He also taught them to reverence various Gods

Arrian, Indica 7.2-9
The Indians, Megasthenes says, were originally nomads, like the non-agricultural Skythians, who wander in their waggons and move from one part of Skythia to another, not dwelling in cities and not reverencing shrines of the Gods. Just so the Indians had no cities and built no temples, but were clothed with the skins of wild animals they would kill, and ate the bark of trees; these trees were called in the Indian tongue Tala, and what look like clews of wool grew on them, just as on the tops of palm trees. They also fed on what game they had captured, eating it raw, at least until Dionysos reached India. But when he arrived and became master of India, he founded cities, gave them laws, bestowed wine on the Indians as on the Greeks, and taught them to sow their land, giving them seed. (Either Triptolemos did not come this way when he was sent out by Demeter to sow the entire earth, or it was earlier than Triptolemos that this Dionysos, whoever he was, traversed India and gave the Indians seeds of domesticated plants.) Dionysos first yoked oxen to the plough and made most of the Indians agriculturalists instead of nomads, and equipped them also with the arms of warfare. He also taught them to reverence various Gods, but especially of course himself, with clashings of cymbals and beating of drums; he instructed them to dance in the Satyric fashion, the dance called among Greeks the ‘cordax’, and showed them how to wear long hair in honour of the God with the conical cap, and instructed them in the use of perfumed ointments, so that even against Alexander the Indians came to battle to the sound of cymbals and drums.

4 thoughts on “He also taught them to reverence various Gods

  1. It’s passages like this that make me confused why some people are so adamant on insisting Dionysos is an anarchist. Literally how can someone get that reading of Him when He does stuff like this? It’s just such superficial reading of Dionysos that totally ignores the wider implications of everything He does. One time someone said to me they believe Dionysos is an anarchist because the Maenads are doing things contrary to the social order. That clearly doesn’t hold water as historically Maenads are involved in the Trieteric feasts that involve doing rituals to promote the fertility of the land for agriculture. Our ancestors knew that agriculture requires a social order to function. After all, why would Goddesses like Dike, Eirene, and Eunomia both be Goddesses of Order AND Goddesses of Spring (the time of new agricultural endeavors) if these two things aren’t related? By promoting a system of resource production that requires permanent settlements, Dionysos is creating a necessity for some kind of social order to maintain those permanent settlements. Couple this with the fact that historians now believe that humans shifted from hunter-gatherer societies to agricultural societies to be able to grow crops associated with making beer. Not even bread. They literally think it’s because people wanted more BEER. Dionysos is LITERALLY the reason we have systems like we do today. So to say He’s an outright anarchist is probably one of the shallowest things you can say about the guy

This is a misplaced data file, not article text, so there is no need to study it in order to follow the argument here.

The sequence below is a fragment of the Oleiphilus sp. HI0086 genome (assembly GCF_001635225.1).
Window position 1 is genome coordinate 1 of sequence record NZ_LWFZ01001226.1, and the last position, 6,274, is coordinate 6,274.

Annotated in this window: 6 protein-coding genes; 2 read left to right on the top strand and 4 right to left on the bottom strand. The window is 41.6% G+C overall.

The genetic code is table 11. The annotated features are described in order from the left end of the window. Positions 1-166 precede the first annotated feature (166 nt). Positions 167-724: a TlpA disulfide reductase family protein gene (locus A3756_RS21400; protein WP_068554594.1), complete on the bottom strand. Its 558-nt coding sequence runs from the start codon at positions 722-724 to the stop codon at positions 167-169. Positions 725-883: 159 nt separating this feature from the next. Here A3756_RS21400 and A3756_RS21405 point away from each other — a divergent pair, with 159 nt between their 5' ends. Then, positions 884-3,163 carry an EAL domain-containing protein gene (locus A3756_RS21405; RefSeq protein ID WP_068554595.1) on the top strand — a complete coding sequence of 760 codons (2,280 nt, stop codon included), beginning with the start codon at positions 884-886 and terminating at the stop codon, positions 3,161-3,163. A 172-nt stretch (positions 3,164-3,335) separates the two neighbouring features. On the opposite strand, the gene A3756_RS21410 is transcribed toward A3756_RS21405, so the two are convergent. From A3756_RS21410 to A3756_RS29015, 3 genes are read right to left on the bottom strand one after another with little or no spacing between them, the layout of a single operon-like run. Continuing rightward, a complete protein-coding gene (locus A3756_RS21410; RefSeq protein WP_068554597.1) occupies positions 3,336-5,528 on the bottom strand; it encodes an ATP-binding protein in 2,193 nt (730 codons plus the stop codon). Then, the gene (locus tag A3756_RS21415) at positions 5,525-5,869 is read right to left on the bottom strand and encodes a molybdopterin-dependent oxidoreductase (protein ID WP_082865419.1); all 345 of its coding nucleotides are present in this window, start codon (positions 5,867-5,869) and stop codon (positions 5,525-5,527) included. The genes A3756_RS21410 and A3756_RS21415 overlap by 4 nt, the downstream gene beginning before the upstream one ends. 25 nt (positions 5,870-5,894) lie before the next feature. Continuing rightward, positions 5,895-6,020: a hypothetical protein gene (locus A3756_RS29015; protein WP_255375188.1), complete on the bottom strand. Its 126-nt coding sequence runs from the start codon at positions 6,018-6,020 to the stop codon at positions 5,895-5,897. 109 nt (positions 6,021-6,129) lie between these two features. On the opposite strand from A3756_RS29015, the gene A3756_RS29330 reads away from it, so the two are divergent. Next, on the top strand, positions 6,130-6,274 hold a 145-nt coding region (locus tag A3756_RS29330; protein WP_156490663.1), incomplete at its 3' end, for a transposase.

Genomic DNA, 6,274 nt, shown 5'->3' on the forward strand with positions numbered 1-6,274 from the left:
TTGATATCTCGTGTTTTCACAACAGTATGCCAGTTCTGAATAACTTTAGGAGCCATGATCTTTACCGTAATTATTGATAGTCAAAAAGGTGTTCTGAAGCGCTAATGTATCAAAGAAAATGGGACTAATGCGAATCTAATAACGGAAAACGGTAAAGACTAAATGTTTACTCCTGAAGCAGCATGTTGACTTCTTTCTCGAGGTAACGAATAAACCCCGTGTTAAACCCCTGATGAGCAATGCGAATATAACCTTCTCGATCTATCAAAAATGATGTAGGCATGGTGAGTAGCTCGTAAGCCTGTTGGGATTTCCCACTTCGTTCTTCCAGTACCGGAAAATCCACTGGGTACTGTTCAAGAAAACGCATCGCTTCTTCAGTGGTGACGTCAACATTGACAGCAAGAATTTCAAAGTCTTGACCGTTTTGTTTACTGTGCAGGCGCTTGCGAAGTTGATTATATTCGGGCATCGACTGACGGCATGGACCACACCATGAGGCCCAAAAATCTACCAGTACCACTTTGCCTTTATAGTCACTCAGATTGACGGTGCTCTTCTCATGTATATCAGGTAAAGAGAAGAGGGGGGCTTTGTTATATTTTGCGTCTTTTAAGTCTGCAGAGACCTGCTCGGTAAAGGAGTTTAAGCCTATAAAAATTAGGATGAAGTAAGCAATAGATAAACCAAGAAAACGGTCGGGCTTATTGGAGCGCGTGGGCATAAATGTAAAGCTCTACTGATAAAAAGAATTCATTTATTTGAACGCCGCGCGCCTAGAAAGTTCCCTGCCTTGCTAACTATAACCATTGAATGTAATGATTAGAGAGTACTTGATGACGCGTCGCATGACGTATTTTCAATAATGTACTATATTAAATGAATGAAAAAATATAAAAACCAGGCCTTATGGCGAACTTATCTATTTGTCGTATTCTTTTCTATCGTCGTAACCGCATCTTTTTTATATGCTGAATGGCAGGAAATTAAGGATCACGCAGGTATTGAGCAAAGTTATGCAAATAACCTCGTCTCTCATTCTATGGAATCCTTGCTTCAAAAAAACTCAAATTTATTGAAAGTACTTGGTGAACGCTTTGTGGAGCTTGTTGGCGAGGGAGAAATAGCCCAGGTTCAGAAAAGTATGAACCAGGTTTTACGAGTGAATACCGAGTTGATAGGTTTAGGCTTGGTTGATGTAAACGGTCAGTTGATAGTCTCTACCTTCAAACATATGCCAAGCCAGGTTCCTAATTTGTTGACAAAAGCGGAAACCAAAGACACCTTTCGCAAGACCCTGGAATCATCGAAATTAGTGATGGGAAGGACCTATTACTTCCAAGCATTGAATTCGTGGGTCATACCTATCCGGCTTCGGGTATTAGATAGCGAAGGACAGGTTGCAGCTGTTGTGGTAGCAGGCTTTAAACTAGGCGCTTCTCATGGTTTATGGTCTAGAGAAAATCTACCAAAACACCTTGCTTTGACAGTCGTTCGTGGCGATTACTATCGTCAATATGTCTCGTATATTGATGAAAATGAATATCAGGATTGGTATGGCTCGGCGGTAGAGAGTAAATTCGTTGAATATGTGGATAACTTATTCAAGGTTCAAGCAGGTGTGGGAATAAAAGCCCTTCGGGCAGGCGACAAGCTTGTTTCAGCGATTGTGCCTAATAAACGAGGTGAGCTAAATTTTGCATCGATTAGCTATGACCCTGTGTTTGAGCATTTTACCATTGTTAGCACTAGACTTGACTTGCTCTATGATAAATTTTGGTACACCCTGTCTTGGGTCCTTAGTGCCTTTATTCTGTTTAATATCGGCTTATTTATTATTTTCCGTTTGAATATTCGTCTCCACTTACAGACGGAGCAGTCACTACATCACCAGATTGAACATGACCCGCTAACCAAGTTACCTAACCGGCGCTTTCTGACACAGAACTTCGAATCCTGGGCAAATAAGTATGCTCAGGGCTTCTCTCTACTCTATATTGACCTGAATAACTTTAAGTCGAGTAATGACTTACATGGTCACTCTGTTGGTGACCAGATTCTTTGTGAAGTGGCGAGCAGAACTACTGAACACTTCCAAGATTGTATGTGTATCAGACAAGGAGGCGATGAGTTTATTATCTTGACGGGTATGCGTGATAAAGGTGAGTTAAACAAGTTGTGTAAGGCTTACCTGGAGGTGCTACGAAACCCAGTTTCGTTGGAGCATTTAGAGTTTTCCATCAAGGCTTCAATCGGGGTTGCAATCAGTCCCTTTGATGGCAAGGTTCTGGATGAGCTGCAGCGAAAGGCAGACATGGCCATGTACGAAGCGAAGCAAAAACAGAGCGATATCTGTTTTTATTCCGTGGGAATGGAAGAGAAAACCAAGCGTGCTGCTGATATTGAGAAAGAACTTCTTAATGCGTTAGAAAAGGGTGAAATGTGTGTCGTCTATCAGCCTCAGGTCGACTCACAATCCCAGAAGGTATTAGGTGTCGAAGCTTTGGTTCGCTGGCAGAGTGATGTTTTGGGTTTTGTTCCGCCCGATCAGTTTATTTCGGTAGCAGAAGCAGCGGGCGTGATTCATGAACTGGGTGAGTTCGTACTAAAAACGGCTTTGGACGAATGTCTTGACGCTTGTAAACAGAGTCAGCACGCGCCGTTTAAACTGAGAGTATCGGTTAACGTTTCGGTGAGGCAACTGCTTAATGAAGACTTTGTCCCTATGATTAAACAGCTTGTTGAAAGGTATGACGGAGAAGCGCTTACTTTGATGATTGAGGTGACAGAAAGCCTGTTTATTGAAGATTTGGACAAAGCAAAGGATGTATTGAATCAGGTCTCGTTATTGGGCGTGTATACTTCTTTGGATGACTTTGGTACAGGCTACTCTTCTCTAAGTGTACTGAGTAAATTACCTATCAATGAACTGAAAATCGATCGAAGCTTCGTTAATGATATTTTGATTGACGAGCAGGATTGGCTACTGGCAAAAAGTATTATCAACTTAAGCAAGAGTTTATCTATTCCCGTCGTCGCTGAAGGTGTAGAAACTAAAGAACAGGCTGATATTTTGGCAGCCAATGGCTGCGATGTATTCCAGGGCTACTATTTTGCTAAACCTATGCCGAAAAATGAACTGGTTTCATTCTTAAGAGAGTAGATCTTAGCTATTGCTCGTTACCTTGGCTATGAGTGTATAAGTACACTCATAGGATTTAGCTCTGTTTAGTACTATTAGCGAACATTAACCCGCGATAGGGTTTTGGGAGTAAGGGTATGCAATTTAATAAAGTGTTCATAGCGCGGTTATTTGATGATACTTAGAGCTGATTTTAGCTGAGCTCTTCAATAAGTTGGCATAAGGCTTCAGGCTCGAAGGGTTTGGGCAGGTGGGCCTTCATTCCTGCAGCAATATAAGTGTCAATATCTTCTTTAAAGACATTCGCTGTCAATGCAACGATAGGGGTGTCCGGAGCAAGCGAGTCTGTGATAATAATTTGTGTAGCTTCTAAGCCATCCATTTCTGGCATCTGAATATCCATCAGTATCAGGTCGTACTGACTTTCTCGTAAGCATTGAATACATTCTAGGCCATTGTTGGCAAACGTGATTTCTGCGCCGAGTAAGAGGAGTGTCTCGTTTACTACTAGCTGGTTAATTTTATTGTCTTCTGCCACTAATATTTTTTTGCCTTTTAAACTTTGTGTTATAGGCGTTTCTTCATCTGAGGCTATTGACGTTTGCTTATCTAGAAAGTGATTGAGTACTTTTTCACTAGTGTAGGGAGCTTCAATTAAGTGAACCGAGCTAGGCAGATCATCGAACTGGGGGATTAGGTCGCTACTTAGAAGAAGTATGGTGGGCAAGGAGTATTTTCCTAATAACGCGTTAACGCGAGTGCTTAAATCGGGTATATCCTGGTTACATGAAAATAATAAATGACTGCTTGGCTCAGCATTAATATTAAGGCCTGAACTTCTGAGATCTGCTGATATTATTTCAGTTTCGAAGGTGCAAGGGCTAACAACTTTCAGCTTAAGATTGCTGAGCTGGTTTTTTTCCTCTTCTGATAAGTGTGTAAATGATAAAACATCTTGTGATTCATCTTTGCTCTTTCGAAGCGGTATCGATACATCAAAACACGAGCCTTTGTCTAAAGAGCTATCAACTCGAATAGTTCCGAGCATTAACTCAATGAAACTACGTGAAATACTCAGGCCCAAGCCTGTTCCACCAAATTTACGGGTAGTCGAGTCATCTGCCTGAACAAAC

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    1. I’d say there are four probable answers: 1) they see only a small portion of the God and think that the entirety of him, ignoring the fact that he transcends dualities and dissolves boundaries 2) they are woefully ill-informed when it comes to the literature on him, especially primary source material 3) among the sources they are familiar with, they cherry-pick the ones they like/confirm what they already believe or have experienced of him, and ignore the rest 4) for them ideology comes first, before actually knowing the Gods in their fullness. More than four, actually, but it’d be uncharitable (and unkind as fuck) of me to list the rest.

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  2. I’ve always wondered about Dionysos’s connections to India and if he’s a part of their Pantheon.

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    1. It’s a common point in Hindu rhetoric nowadays to claim that all Gods from ancient times are Hindu Gods. Shiva and Krishna are often the ones identified with Dionysos by both Westerners and Indians though those two alongside Balarama and Vajrapani are also identified with Herakles (interestingly enough it’s said Herakles went on Dionysos’ expedition to India)

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